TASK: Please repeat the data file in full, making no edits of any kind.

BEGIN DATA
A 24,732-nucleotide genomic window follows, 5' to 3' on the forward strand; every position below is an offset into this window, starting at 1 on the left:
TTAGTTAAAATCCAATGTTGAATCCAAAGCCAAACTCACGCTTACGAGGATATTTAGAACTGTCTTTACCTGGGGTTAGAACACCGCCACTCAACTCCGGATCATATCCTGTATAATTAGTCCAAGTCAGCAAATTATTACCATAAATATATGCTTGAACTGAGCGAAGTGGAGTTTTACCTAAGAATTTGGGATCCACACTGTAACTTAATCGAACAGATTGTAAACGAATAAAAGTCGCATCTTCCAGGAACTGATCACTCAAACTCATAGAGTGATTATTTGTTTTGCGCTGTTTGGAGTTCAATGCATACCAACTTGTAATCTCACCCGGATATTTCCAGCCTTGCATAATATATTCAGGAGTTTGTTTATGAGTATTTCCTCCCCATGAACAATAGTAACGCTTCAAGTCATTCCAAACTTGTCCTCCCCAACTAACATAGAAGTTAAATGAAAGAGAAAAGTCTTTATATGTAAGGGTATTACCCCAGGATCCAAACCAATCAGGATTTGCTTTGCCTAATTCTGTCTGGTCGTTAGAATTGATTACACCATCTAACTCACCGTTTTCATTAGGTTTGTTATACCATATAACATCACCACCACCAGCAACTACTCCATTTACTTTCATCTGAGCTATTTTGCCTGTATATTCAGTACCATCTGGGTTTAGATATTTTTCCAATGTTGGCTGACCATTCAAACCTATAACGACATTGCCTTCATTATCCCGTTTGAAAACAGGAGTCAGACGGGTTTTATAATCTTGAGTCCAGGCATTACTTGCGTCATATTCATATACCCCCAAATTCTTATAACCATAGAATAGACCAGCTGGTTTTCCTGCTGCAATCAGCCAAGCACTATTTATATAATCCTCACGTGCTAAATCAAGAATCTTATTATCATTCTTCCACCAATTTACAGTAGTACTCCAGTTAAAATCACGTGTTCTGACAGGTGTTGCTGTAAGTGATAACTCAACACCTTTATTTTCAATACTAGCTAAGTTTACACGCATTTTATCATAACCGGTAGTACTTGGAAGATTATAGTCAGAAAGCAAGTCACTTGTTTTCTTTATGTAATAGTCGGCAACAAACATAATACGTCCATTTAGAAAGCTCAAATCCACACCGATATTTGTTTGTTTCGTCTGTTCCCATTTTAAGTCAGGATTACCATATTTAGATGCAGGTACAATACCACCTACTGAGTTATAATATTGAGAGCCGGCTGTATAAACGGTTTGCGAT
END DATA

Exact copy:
A 24,732-nucleotide genomic window follows, 5' to 3' on the forward strand; every position below is an offset into this window, starting at 1 on the left:
TTAGTTAAAATCCAATGTTGAATCCAAAGCCAAACTCACGCTTACGAGGATATTTAGAACTGTCTTTACCTGGGGTTAGAACACCGCCACTCAACTCCGGATCATATCCTGTATAATTAGTCCAAGTCAGCAAATTATTACCATAAATATATGCTTGAACTGAGCGAAGTGGAGTTTTACCTAAGAATTTGGGATCCACACTGTAACTTAATCGAACAGATTGTAAACGAATAAAAGTCGCATCTTCCAGGAACTGATCACTCAAACTCATAGAGTGATTATTTGTTTTGCGCTGTTTGGAGTTCAATGCATACCAACTTGTAATCTCACCCGGATATTTCCAGCCTTGCATAATATATTCAGGAGTTTGTTTATGAGTATTTCCTCCCCATGAACAATAGTAACGCTTCAAGTCATTCCAAACTTGTCCTCCCCAACTAACATAGAAGTTAAATGAAAGAGAAAAGTCTTTATATGTAAGGGTATTACCCCAGGATCCAAACCAATCAGGATTTGCTTTGCCTAATTCTGTCTGGTCGTTAGAATTGATTACACCATCTAACTCACCGTTTTCATTAGGTTTGTTATACCATATAACATCACCACCACCAGCAACTACTCCATTTACTTTCATCTGAGCTATTTTGCCTGTATATTCAGTACCATCTGGGTTTAGATATTTTTCCAATGTTGGCTGACCATTCAAACCTATAACGACATTGCCTTCATTATCCCGTTTGAAAACAGGAGTCAGACGGGTTTTATAATCTTGAGTCCAGGCATTACTTGCGTCATATTCATATACCCCCAAATTCTTATAACCATAGAATAGACCAGCTGGTTTTCCTGCTGCAATCAGCCAAGCACTATTTATATAATCCTCACGTGCTAAATCAAGAATCTTATTATCATTCTTCCACCAATTTACAGTAGTACTCCAGTTAAAATCACGTGTTCTGACAGGTGTTGCTGTAAGTGATAACTCAACACCTTTATTTTCAATACTAGCTAAGTTTACACGCATTTTATCATAACCGGTAGTACTTGGAAGATTATAGTCAGAAAGCAAGTCACTTGTTTTCTTTATGTAATAGTCGGCAACAAACATAATACGTCCATTTAGAAAGCTCAAATCCACACCGATATTTGTTTGTTTCGTCTGTTCCCATTTTAAGTCAGGATTACCATATTTAGATGCAGGTACAATACCACCTACTGAGTTATAATATTGAGAGCCGGCTGTATAAACGGTTTGCGAT